Dishonesty, Disloyalty and Other Problems in Estate Administration

On Behalf of | Apr 15, 2021 | Estate Planning

Losing a loved one is painful; having to navigate a complicated and contentious legal battle in the wake of that loss can make the situation even worse.

Unfortunately, this is precisely what Minnesota families face when dishonest or disloyal parties play a role in administering an estate. These people can cause considerable delays, strained familial relationships and financial repercussions, so it can help to know what to watch for and how to minimize the conflict that can arise. That being said, it’s equally important to realize when a perceived breach is merely that: a misinformed perception.

Administrators breaching their fiduciary duties

Throughout the administration of an estate, the personal representative and/or trustee has a fiduciary duty to act in the best interests of the estate and its beneficiaries. However, dishonest or disloyal people might take advantage of this role and breach their fiduciary duty.

Some of the ways people breach this duty include:

  • Self-dealing, which involves using your position as a fiduciary to make decisions that benefit you rather than a decedent, ward or beneficiary. Some examples of self-dealing include a trustee using funds to make investments in their own business or collecting funds from a trust that are not owed to you.
  • Failing to distribute funds to trustees per trust instructions
  • Artificially inflating their rates or fees to receive more compensation than they deserve
  • Missing deadlines to pay bills or provide notification
  • Making reckless or unwise financial transactions using funds owed to heirs
  • Losing or mishandling estate property and funds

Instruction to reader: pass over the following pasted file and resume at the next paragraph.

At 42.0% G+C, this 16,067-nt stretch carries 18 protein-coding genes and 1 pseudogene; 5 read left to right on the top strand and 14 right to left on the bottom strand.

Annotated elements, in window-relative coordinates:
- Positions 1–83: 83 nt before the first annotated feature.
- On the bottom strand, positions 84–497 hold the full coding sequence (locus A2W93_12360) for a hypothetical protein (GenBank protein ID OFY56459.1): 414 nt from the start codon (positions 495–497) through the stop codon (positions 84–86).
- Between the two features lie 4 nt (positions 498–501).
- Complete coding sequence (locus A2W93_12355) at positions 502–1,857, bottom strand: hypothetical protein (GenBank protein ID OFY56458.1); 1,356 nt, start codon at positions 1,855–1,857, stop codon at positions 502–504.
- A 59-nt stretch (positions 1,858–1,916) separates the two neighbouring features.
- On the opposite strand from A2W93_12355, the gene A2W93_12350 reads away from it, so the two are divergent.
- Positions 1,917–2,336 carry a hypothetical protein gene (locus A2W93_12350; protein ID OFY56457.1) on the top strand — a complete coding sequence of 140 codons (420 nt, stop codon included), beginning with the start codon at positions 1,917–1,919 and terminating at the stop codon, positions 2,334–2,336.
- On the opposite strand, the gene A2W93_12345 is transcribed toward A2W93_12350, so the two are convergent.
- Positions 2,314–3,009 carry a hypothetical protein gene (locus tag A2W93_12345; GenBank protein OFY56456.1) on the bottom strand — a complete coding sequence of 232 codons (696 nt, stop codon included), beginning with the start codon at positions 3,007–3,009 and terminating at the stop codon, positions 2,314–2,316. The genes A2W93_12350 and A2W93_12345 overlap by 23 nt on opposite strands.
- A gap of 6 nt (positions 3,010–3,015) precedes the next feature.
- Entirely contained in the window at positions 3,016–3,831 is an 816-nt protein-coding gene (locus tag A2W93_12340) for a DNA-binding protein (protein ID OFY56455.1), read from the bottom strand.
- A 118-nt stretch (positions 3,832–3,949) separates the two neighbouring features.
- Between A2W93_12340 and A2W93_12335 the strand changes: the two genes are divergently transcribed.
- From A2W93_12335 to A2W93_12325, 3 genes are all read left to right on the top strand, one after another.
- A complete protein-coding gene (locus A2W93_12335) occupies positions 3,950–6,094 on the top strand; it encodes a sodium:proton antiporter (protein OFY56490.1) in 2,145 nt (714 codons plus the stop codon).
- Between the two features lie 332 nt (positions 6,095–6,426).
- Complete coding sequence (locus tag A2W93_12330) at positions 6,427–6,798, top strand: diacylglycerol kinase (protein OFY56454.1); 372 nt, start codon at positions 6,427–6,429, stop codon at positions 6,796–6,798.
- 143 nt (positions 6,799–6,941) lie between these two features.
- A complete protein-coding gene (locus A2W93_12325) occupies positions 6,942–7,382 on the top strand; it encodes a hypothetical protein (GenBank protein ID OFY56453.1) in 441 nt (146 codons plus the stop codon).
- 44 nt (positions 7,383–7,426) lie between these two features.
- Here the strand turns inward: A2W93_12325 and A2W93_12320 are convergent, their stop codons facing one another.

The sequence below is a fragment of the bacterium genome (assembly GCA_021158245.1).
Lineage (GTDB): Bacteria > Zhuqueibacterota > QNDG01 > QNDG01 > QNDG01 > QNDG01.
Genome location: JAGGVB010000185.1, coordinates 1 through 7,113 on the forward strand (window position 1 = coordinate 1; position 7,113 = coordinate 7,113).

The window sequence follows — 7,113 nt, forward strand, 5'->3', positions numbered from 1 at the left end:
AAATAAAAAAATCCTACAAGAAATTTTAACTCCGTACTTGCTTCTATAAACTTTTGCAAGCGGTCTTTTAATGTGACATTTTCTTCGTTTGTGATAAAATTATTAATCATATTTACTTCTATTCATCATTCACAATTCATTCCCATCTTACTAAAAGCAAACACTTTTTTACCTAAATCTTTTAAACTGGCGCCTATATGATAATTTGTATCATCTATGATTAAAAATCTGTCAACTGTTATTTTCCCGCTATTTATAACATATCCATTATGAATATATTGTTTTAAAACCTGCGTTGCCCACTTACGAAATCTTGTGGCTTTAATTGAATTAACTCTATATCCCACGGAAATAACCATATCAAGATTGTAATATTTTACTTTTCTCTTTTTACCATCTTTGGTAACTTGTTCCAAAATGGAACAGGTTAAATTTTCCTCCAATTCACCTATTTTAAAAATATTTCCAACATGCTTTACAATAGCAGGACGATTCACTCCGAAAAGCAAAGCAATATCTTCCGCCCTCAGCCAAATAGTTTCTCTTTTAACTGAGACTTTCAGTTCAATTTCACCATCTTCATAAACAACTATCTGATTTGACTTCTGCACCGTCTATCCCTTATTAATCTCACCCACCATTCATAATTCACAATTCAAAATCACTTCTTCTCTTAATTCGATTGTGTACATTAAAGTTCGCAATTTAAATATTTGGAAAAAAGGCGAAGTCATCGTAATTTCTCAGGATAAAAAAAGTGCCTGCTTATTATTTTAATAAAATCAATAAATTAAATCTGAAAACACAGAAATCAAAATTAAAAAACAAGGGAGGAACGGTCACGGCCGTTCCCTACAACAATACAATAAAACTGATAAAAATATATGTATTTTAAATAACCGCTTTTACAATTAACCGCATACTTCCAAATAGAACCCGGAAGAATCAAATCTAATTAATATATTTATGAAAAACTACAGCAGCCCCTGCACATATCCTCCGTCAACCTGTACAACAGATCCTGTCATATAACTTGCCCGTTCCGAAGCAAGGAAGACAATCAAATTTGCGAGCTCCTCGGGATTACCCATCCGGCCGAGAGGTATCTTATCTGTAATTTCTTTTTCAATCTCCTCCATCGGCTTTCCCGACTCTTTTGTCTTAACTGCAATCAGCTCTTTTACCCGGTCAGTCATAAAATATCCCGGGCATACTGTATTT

These actions can trigger legal complaints for which the fiduciary can be liable.

But it’s also important for heirs to understand that the speed by which they receive their inheritance is not entirely in the personal representative’s hands. The personal representative must often wait for third parties (e.g., investment account administrators and tax accountants) to provide them with information before they can do their job. In addition, the personal representative must sometimes wait for the court to set hearings or issue orders before the personal representative can take the next step toward distributing the estate to the heirs. When heirs are impatient, the personal representative’s speed (or lack thereof) is sometimes mistaken for mismanagement, when in fact it is nothing of the sort.

Before starting a legal process that will cause the Estate to lose funds, make sure you understand the cause of any delay.

Heirs creating problems for others

Administering an estate can be highly emotional and stressful, which can push personal relationships past their breaking points.

For instance, someone who does not have a good relationship with others in the family might create conflict simply to drag the process out and drain funds to punish the others. If someone is jealous or angry about terms of a person’s will, or perhaps about being intentionally omitted from a person’s will, they might contest the will, even if it upsets other people.

Parties who are combative or untrustworthy could make estate administration far more complicated than it needs to be. Thus, just as you should be cautious when nominating a personal representative and/or trustee, it is also a good idea to explain your reasoning for putting any conditions or limitations on inheritances.

Finally, if you are in a position to serve as a personal representative or trustee consult an attorney to ensure you fulfill your duties appropriately and lawfully to mitigate the likelihood of family conflict. Heirs, you too can consult an attorney to make sure your expectations are both reasonable and meritorious before initiating suit. Estate administration is more likely to go smoothly when everyone operates within the same rules and expectations.

Archives

FindLaw Network